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Army Burn Expert Killed in Texas Balloon Crash

Investigators surround the scene in a field near Lockhart, Texas where a hot air balloon carrying at least 16 people collided with power lines Saturday, July 30, 2016. (Ralph Barrera/Austin American-Statesman via AP)
Investigators surround the scene in a field near Lockhart, Texas where a hot air balloon carrying at least 16 people collided with power lines Saturday, July 30, 2016. (Ralph Barrera/Austin American-Statesman via AP)

A U.S. Army civilian, who specialized in burns and trauma research, was among the 16 killed in a recent hot-air balloon accident in Central Texas.

Matt Rowan and his wife, Sunday Rowan, were among those on board, his brother Josh Rowan told the Associated Press.

Rowan had just taken on a permanent position as chief of clinical trials for burns and trauma in July at the U.S. Army Institute of Surgical Research, Steven Galvan, an institute spokesman, told Military.com.

The recently married couple from San Antonio, both 34, had texted family and posted on social media pictures of the balloon being set up, the rising sun and them in the basket.

"It's a bit haunting now," Josh Rowan told the AP on July 31.

The hot air balloon hit high-tension power lines before crashing into a pasture in Central Texas, killing all 16 on board, according to federal authorities investigating the worst such disaster in U.S. history.

A power line was tripped at 7:42 a.m. July 30, and the first call to 911 came a minute later, National Transportation Safety Board member Robert Sumwalt said during a news conference. The crash site was near a row of high-tension power lines, and aerial photos showed an area of scorched land underneath.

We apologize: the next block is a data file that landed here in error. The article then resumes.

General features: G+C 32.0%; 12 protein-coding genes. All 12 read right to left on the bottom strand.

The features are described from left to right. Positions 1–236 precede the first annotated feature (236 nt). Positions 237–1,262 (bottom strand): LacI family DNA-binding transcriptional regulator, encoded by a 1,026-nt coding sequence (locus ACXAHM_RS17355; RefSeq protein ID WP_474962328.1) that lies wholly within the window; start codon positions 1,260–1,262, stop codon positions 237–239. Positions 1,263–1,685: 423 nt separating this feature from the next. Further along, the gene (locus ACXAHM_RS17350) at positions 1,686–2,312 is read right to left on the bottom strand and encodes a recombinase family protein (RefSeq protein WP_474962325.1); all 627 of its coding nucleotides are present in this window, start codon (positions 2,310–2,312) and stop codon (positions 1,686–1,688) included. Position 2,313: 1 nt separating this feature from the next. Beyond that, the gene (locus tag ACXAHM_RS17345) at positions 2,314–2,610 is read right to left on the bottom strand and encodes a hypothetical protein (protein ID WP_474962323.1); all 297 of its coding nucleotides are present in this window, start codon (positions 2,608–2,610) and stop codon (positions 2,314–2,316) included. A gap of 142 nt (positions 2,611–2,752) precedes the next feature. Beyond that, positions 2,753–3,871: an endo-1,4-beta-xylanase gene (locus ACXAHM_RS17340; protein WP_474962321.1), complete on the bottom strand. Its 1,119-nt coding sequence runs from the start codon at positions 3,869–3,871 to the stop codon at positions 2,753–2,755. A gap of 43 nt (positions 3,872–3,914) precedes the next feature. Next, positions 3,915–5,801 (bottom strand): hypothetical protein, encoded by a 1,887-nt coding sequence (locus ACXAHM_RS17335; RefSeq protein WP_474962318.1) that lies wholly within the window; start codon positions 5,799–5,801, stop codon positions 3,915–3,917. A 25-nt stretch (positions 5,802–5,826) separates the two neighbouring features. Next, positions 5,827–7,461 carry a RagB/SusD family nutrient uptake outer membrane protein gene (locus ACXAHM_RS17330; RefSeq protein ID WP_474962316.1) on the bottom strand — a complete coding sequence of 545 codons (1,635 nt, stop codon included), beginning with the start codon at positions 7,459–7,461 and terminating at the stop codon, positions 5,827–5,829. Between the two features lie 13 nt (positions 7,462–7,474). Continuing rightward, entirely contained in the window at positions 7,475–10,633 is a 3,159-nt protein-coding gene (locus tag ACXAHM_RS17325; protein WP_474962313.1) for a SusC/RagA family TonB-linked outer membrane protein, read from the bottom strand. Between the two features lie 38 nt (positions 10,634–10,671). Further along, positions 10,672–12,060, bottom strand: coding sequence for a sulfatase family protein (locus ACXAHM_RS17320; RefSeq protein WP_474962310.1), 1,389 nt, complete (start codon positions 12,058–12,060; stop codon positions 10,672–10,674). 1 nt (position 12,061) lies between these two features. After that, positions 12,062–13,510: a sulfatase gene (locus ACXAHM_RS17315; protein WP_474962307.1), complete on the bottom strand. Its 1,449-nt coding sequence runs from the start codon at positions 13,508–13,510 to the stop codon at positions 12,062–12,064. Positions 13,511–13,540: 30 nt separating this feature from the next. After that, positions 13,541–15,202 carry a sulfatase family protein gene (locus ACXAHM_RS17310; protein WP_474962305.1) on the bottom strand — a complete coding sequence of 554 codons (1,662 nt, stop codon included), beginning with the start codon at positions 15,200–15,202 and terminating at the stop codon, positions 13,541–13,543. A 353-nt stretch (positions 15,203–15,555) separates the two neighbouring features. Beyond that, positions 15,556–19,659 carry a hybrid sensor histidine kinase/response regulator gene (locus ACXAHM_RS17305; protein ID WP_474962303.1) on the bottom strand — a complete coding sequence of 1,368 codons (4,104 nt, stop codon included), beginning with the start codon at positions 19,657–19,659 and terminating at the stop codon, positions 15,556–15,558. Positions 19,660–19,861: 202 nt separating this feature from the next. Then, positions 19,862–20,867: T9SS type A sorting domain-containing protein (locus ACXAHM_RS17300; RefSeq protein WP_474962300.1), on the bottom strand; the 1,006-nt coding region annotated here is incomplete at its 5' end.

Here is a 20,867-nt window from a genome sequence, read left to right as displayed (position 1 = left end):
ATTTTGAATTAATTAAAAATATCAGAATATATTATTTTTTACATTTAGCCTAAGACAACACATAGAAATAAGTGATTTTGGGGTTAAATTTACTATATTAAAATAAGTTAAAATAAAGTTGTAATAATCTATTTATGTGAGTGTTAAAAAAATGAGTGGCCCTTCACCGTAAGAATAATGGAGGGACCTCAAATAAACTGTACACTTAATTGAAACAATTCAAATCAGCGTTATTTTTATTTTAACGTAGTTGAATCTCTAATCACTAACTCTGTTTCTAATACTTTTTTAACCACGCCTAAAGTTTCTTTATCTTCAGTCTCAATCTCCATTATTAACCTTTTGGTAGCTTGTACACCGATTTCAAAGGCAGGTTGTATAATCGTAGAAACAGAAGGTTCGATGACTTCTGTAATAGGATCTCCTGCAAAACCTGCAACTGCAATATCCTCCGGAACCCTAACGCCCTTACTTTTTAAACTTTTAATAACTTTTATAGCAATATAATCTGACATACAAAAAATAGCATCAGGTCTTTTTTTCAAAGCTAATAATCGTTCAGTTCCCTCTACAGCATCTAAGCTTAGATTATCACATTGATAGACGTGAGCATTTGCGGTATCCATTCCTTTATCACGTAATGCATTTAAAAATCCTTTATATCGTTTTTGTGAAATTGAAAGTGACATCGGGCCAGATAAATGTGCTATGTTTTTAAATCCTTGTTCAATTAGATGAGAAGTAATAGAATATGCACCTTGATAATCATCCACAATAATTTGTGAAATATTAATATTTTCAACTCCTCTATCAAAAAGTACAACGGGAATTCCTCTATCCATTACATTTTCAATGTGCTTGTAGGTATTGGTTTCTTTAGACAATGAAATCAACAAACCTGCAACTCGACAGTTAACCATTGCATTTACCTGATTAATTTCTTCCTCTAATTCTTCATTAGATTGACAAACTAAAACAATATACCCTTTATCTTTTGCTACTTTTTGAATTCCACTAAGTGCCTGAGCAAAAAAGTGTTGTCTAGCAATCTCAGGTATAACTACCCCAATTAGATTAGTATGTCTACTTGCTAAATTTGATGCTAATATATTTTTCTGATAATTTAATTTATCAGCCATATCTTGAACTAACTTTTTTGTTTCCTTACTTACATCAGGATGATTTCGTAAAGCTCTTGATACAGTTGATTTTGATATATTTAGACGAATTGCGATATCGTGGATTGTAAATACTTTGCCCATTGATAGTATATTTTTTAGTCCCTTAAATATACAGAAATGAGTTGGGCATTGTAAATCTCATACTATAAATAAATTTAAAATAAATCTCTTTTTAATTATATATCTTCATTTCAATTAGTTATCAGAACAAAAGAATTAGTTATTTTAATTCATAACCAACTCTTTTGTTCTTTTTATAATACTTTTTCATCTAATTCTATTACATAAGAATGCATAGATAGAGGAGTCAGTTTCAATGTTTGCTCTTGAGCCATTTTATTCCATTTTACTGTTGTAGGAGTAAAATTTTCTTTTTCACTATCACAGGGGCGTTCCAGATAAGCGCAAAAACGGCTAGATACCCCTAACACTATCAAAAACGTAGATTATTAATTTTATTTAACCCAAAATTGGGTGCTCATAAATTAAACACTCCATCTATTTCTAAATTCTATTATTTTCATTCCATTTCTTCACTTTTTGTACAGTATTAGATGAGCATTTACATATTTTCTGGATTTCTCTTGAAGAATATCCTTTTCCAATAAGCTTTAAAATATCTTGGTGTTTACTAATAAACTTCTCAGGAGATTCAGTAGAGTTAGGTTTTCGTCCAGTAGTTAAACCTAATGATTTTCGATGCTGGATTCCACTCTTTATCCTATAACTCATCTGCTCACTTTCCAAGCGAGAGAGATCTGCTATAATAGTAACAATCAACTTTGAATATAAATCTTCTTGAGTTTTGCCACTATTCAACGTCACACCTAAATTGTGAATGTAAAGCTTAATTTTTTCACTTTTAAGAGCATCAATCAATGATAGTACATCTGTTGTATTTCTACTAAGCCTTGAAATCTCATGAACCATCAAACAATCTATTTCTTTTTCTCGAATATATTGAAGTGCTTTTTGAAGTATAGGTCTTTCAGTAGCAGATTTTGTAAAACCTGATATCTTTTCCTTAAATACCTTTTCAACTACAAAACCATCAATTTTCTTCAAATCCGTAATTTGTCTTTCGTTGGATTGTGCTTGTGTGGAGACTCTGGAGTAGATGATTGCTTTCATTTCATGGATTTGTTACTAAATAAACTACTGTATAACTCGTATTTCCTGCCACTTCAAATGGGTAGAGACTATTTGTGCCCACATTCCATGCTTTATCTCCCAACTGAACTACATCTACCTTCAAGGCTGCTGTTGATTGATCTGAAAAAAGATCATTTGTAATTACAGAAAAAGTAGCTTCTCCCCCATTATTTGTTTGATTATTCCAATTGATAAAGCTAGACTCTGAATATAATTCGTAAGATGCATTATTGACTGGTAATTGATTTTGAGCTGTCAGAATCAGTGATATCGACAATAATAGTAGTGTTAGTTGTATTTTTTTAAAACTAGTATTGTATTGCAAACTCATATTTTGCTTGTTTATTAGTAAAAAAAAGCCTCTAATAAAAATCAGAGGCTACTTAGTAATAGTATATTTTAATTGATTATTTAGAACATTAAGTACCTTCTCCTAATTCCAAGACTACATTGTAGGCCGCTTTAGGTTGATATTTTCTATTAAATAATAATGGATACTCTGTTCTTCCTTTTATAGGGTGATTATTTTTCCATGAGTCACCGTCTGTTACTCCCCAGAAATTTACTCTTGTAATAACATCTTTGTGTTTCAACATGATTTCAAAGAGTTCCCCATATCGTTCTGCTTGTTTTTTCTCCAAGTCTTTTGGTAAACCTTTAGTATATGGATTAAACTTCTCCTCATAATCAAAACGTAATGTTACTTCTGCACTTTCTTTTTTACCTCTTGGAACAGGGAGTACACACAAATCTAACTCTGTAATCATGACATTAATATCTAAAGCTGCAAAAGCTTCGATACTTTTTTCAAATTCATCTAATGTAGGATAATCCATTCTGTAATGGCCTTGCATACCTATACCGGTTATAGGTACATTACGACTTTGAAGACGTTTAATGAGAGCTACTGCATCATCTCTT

The NTSB said the balloon was run by Heart of Texas Hot Air Balloon Rides.

The passengers met the balloon operator in the San Marcos Wal-Mart parking lot at about 5:45 a.m. Saturday, and traveled to Fentress Texas Airpark. Ground crew members told the NTSB that they launched about 20 minutes after the expected 6:45 a.m. time. The balloon traveled about eight miles from takeoff to crash, and the basket was found about three-quarters of a mile from the balloon material itself.

Identification of the victims will be "a long process," Caldwell County Sheriff Daniel Law quoted the NTSB and medical professionals as saying, according to the AP.

--The Associated Press contributed to this report.

-- Matthew Cox can be reached at matthew.cox@military.com.

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Army Aviation Accidents